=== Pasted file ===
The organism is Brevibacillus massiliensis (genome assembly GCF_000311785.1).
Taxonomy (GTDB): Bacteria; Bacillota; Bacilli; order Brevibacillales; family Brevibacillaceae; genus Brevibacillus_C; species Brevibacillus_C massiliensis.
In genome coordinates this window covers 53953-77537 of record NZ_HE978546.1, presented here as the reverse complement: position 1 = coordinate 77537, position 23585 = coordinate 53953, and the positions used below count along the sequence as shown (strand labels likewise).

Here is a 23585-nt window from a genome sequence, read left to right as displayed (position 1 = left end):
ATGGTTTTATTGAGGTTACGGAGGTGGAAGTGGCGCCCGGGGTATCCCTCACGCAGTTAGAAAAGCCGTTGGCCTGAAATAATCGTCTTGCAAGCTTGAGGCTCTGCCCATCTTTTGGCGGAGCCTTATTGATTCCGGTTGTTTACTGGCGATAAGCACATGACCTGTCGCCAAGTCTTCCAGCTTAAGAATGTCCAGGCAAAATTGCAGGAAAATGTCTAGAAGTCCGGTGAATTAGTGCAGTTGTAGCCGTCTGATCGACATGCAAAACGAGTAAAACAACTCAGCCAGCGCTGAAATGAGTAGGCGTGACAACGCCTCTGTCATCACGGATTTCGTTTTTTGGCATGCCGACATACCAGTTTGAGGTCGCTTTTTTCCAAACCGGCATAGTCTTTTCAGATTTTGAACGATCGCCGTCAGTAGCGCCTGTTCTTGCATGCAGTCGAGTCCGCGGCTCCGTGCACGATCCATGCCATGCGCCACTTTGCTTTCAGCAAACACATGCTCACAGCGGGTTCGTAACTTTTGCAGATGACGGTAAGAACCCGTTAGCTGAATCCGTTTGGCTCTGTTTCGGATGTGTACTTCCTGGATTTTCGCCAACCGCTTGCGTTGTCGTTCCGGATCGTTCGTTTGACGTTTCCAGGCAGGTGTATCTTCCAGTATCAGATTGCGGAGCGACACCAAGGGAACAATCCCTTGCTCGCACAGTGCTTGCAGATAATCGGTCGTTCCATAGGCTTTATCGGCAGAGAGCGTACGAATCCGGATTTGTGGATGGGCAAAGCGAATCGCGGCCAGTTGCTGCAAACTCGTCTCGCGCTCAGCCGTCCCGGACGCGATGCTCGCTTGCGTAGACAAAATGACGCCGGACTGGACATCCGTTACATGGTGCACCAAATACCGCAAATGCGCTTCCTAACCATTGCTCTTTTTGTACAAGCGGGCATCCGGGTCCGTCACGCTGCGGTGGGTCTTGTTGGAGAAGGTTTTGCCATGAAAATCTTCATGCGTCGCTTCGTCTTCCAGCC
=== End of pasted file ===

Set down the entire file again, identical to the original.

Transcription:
The organism is Brevibacillus massiliensis (genome assembly GCF_000311785.1).
Taxonomy (GTDB): Bacteria; Bacillota; Bacilli; order Brevibacillales; family Brevibacillaceae; genus Brevibacillus_C; species Brevibacillus_C massiliensis.
In genome coordinates this window covers 53953-77537 of record NZ_HE978546.1, presented here as the reverse complement: position 1 = coordinate 77537, position 23585 = coordinate 53953, and the positions used below count along the sequence as shown (strand labels likewise).

Here is a 23585-nt window from a genome sequence, read left to right as displayed (position 1 = left end):
ATGGTTTTATTGAGGTTACGGAGGTGGAAGTGGCGCCCGGGGTATCCCTCACGCAGTTAGAAAAGCCGTTGGCCTGAAATAATCGTCTTGCAAGCTTGAGGCTCTGCCCATCTTTTGGCGGAGCCTTATTGATTCCGGTTGTTTACTGGCGATAAGCACATGACCTGTCGCCAAGTCTTCCAGCTTAAGAATGTCCAGGCAAAATTGCAGGAAAATGTCTAGAAGTCCGGTGAATTAGTGCAGTTGTAGCCGTCTGATCGACATGCAAAACGAGTAAAACAACTCAGCCAGCGCTGAAATGAGTAGGCGTGACAACGCCTCTGTCATCACGGATTTCGTTTTTTGGCATGCCGACATACCAGTTTGAGGTCGCTTTTTTCCAAACCGGCATAGTCTTTTCAGATTTTGAACGATCGCCGTCAGTAGCGCCTGTTCTTGCATGCAGTCGAGTCCGCGGCTCCGTGCACGATCCATGCCATGCGCCACTTTGCTTTCAGCAAACACATGCTCACAGCGGGTTCGTAACTTTTGCAGATGACGGTAAGAACCCGTTAGCTGAATCCGTTTGGCTCTGTTTCGGATGTGTACTTCCTGGATTTTCGCCAACCGCTTGCGTTGTCGTTCCGGATCGTTCGTTTGACGTTTCCAGGCAGGTGTATCTTCCAGTATCAGATTGCGGAGCGACACCAAGGGAACAATCCCTTGCTCGCACAGTGCTTGCAGATAATCGGTCGTTCCATAGGCTTTATCGGCAGAGAGCGTACGAATCCGGATTTGTGGATGGGCAAAGCGAATCGCGGCCAGTTGCTGCAAACTCGTCTCGCGCTCAGCCGTCCCGGACGCGATGCTCGCTTGCGTAGACAAAATGACGCCGGACTGGACATCCGTTACATGGTGCACCAAATACCGCAAATGCGCTTCCTAACCATTGCTCTTTTTGTACAAGCGGGCATCCGGGTCCGTCACGCTGCGGTGGGTCTTGTTGGAGAAGGTTTTGCCATGAAAATCTTCATGCGTCGCTTCGTCTTCCAGCC